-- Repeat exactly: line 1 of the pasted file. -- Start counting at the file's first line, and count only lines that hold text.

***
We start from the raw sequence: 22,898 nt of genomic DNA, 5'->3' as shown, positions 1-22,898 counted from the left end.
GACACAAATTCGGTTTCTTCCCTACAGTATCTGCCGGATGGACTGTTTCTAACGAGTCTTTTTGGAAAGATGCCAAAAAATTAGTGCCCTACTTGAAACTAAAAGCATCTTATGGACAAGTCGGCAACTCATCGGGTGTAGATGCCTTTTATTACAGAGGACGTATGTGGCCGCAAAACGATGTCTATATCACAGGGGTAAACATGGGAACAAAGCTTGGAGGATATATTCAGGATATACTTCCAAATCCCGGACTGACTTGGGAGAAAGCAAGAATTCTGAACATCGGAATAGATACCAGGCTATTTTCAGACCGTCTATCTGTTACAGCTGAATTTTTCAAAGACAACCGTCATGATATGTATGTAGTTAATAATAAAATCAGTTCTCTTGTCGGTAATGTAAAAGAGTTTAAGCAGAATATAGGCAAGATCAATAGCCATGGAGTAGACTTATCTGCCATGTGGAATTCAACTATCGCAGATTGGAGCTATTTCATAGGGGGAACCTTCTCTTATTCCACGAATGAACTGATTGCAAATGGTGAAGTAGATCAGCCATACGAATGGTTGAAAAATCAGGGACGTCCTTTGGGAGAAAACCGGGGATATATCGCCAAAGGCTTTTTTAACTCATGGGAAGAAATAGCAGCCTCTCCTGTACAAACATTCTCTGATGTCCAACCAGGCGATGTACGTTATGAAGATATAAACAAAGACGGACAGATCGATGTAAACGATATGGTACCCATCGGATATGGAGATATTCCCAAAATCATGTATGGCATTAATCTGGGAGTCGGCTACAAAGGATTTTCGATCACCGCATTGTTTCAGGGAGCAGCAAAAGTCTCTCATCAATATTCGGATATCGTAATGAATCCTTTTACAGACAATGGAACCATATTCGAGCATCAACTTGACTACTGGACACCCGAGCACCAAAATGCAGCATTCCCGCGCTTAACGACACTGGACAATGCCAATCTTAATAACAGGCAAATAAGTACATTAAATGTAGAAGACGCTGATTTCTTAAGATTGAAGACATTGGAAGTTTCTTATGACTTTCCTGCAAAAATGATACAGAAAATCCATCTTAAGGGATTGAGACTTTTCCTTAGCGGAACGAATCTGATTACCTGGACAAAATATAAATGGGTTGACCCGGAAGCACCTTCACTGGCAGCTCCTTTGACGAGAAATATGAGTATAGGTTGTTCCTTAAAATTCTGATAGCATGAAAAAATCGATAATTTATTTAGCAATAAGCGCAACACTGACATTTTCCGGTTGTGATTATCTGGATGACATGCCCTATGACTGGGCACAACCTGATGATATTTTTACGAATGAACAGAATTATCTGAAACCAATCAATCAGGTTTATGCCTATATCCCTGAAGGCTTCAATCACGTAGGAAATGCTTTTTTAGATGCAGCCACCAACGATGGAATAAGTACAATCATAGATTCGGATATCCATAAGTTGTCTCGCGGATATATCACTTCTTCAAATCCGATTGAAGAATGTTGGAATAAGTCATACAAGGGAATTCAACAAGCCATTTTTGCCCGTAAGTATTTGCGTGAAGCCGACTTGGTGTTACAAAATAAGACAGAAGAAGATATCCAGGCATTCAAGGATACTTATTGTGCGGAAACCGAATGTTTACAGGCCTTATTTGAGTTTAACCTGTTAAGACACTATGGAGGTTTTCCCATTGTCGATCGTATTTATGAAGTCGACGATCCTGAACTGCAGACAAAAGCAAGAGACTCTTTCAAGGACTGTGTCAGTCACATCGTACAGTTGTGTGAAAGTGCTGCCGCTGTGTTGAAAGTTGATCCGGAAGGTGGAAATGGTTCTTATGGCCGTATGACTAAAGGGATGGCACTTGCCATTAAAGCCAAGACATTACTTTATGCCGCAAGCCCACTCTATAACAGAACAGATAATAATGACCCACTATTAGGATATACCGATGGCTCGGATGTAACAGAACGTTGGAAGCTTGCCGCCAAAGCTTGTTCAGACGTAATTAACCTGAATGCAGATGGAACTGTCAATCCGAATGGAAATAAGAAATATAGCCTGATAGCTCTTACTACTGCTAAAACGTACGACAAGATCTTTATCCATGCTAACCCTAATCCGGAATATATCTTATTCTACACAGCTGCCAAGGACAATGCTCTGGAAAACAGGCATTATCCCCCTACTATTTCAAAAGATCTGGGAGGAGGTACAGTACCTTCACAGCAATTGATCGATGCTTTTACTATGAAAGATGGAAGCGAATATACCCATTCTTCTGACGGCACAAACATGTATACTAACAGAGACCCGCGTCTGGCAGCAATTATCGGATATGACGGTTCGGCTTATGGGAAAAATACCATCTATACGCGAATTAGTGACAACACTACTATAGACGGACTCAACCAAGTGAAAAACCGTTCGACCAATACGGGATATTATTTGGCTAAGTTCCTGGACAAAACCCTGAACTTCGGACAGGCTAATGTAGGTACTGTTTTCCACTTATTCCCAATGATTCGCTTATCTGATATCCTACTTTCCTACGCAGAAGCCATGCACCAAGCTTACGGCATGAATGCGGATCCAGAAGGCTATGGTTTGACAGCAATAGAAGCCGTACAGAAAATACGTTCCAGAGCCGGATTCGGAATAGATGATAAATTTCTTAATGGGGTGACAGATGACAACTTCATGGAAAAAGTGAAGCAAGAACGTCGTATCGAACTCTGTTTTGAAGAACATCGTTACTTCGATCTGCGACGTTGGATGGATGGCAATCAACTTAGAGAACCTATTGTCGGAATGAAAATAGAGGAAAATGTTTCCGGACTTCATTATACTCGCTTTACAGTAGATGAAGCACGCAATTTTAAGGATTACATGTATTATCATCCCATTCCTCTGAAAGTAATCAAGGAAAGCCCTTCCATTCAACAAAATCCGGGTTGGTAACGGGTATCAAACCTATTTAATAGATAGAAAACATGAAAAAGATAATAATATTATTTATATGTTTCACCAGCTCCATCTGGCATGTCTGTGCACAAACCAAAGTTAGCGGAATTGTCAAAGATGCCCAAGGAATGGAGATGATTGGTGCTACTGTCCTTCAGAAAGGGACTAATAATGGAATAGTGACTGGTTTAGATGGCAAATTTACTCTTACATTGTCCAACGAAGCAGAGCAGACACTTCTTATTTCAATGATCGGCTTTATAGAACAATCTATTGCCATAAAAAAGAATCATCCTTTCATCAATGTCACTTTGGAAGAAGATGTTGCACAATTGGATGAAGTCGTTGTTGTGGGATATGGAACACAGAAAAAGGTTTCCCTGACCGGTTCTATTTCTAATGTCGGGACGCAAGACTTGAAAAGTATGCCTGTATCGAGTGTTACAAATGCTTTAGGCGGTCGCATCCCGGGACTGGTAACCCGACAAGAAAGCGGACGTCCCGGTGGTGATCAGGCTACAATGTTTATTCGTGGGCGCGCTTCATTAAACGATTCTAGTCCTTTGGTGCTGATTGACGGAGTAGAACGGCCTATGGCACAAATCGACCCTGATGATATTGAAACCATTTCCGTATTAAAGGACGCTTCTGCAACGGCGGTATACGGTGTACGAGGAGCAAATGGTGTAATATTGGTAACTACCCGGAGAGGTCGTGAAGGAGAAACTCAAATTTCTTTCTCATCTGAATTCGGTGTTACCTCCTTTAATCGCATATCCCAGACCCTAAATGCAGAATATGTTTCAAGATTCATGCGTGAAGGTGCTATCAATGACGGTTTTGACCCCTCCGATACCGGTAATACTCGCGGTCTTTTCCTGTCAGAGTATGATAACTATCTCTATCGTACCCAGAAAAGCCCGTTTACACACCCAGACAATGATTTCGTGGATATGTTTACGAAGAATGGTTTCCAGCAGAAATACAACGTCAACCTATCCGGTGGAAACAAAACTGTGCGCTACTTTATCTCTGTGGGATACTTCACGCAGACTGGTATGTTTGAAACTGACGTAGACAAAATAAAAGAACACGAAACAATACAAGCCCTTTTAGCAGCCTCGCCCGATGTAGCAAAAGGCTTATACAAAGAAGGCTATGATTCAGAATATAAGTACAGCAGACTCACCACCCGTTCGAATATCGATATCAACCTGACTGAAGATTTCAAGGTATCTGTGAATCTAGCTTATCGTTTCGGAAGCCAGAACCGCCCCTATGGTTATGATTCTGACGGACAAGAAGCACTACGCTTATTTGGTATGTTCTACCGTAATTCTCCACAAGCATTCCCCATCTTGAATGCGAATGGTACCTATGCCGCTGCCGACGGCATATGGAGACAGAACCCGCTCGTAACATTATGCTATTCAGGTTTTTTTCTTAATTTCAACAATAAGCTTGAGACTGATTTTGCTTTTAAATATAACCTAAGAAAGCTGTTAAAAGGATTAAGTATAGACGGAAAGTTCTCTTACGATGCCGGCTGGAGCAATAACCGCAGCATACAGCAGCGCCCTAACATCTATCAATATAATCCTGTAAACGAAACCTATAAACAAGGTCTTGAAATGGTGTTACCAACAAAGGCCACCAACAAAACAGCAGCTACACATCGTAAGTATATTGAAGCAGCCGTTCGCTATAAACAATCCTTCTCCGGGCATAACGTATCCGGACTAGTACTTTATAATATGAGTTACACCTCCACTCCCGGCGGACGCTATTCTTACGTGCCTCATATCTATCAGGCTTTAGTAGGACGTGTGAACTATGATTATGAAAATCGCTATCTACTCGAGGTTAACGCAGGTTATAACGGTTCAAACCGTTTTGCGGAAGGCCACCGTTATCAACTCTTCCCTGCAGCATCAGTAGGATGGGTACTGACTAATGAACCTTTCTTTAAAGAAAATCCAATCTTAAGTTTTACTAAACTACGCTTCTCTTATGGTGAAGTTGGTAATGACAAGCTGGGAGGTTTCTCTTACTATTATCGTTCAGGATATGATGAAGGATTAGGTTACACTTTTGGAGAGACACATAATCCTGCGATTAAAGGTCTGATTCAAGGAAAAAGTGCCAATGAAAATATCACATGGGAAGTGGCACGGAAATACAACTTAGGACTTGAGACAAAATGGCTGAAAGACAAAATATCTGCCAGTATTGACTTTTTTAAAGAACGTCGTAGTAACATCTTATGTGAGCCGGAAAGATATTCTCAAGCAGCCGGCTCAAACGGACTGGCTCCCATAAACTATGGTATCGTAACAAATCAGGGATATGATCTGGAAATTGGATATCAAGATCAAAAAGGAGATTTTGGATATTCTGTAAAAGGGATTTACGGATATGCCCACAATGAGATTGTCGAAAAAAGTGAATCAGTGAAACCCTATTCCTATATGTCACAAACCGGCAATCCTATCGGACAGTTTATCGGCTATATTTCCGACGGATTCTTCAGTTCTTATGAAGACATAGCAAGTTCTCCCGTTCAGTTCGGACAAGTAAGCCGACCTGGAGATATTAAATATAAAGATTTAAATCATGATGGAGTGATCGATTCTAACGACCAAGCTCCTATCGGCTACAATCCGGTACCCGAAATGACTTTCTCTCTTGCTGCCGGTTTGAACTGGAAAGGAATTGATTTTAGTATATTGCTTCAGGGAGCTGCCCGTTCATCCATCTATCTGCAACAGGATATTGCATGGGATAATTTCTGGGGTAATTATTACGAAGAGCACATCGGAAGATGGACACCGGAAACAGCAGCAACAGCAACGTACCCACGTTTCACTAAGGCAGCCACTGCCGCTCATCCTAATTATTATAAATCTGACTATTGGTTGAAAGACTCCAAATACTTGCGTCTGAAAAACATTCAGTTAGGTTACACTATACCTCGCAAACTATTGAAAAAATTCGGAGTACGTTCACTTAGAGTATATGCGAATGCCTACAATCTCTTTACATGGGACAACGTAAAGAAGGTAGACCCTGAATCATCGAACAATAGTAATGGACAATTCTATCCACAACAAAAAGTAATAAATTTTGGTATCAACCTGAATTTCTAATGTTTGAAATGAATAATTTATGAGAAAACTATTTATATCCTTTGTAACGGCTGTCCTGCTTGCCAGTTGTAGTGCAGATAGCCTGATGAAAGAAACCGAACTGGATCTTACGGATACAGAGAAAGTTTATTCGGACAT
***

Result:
We start from the raw sequence: 22,898 nt of genomic DNA, 5'->3' as shown, positions 1-22,898 counted from the left end.